Wednesday, October 29, 2008

Yoga 4 Lunch

Just a quick update on how the off-season is progressing. This past weekend I got up to Prescott Valley, AZ for a hike with my wife and in-laws. Beautiful high desert, great time with family, and cooler temperatures (we are still in the 90s here in PHX).

Training has mostly consisted of running in preparation for January's 1/2 marathon and thinking about next year and what challenge I'll prepare for. One new addition I'm excited about has been twice a week yoga during lunch here at work. A nice open studio and quality instructor make these twice a week classes perfect for off-season recovery and strength building for next season. I'm also looking to get back in the gym in the coming weeks.

More exciting news on the bike front, but you'll have to check back for that news!

Tuesday, October 14, 2008

One week off-season

Until this year every fall brought the end of the competitive club ultimate season. Congrats to JAM, PoNY, Alpha Cobra Squadron, and Guillermo Y Comania for all making Nationals this year. I’ll miss hanging out in Sarasota.For the past several years the end of ultimate season meant weeks/months of physical therapy and rest - torn psoas muscle, torn meniscus, cyst on my PCL, and the usual bumps and bruises. One reason I decided to race XTERRA this year was to take a physical break from playing ultimate and use the year to build some strength and explore some different sports, while still qualifying for a national championship. Mission accomplished!

I’m still undecided about next year. Do I return to Ultimate? Do I use my 1st year of XTERRA experience to build an awesome plan of attack for a second year and redemption in Tahoe? Or do I live a more balanced life playing some ultimate, racing some local XTERRA races, skiing, backpacking, and just being active….?

Well, until I make that decision I’ve decided to join A in running the 2009:

I’ll be clear about this – I hate running, but if I want a better 2009 XTERRA season spending time training for this ½ will be a serious plus. If I go back to ultimate or just want to be active in 2009 this training won’t be that bad either. It’s just so much running….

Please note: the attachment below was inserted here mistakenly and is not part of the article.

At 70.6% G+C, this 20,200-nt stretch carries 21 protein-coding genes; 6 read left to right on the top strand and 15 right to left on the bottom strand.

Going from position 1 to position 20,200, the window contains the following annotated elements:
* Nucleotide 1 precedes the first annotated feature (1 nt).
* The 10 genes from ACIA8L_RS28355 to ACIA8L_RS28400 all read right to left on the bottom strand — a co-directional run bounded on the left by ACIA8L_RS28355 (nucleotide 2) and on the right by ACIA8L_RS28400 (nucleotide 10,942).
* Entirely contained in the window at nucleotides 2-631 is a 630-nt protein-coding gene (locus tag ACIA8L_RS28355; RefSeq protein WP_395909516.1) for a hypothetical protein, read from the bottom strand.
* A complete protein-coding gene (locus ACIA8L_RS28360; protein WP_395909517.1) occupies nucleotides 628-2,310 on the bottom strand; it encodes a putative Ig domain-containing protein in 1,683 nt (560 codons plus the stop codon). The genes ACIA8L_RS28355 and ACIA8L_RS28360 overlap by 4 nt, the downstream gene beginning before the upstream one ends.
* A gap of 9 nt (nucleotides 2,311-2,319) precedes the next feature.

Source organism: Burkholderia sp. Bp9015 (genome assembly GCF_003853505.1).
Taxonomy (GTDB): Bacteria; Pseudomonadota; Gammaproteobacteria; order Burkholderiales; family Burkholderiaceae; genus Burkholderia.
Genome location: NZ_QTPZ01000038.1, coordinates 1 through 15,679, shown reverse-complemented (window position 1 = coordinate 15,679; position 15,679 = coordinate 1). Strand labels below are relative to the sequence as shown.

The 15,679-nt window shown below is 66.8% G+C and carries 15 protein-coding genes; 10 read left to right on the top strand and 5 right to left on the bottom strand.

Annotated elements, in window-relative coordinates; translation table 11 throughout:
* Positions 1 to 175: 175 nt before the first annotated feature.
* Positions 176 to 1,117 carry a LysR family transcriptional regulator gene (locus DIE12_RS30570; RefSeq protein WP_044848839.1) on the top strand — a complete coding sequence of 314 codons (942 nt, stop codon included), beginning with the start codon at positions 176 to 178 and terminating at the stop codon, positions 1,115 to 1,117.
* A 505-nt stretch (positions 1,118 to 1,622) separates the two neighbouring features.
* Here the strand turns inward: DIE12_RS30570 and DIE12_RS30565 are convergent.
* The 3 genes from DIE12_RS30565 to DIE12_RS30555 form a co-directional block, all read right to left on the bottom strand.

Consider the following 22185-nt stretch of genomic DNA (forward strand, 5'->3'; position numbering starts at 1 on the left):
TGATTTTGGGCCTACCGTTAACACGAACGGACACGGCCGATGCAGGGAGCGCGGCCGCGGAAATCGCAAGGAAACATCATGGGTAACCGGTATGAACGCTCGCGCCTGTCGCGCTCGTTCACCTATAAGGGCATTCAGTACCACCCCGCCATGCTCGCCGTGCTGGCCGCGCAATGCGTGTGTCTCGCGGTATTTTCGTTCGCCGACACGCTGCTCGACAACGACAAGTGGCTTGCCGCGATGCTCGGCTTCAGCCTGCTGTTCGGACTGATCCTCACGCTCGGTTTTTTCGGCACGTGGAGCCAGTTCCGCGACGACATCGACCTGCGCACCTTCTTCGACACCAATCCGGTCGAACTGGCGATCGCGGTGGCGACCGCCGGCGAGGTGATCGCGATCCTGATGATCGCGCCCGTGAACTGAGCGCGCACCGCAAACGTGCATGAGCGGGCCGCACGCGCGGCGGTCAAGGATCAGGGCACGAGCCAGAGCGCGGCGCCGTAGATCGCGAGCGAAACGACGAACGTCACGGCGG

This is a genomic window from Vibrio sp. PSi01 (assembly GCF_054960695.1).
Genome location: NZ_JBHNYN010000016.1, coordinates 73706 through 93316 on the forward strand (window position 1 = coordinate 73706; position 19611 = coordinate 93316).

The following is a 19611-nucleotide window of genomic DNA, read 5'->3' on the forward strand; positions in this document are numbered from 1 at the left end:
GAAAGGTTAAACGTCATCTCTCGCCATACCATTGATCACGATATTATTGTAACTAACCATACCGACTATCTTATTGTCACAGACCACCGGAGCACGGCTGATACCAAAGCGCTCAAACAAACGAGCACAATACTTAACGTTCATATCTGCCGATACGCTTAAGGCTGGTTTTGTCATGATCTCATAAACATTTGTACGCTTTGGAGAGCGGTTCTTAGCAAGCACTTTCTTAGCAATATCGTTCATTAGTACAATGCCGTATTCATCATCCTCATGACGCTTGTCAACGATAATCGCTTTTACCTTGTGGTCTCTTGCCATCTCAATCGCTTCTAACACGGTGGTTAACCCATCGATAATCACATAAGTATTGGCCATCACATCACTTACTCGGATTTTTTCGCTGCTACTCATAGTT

So with my one week of rest after XTERRA 2008, I’m officially training again. Those of you that know me are not surprised at all.

Monday: 30 minute low intensity run

Tuesday:: 30 minute bike / core work

Sunday, October 12, 2008

Rest week

My 2008 XTERRA season ended with Nationals last weekend so I took this entire week off. Complete rest - well I played league Tuesday night. I caught up with friends, family and work around the house.

Saturday, A and I worked for Habitat for Humanity and then I found some time to work on my Singlespeed. I haven't ridden this bike in almost 4 months - a real travesty and a consequence of so much racing and training.

Sunday John was in town so we hit up McDowell Mountain for an AM ride - perfect singlespeed track and tons of fun.

The eats this week have been awesome. I celebrated my one week off-season with Golden Grahams and Little Debbie.
Roofing for Habitat
finished product
time for wrenching
my post season nutrition

Wednesday, October 8, 2008

XTERRA US Championships ‘08 - Race Report

The Swim:

I was pretty concerned about the water temperature in Lake Tahoe. Official word was that it was 59 degrees and that was a far cry from the 80 + degree pool water back in Phoenix. I talked with the Tri Diva on the beach about the pros/cons of getting in prior to the start. I compromised - waded in a little- and realized that the temp was fine.

(by waded I meant feet in the water)

The cannon went off and I ran into the water with (315?) other athletes. It was extremely crowded and I had a hard time finding my rhythm. I was breathing every stroke as I planned and the water felt great –seriously. It helped that it was crystal clear and tasted great. The first 300m were way too crowded and not a lot of fun.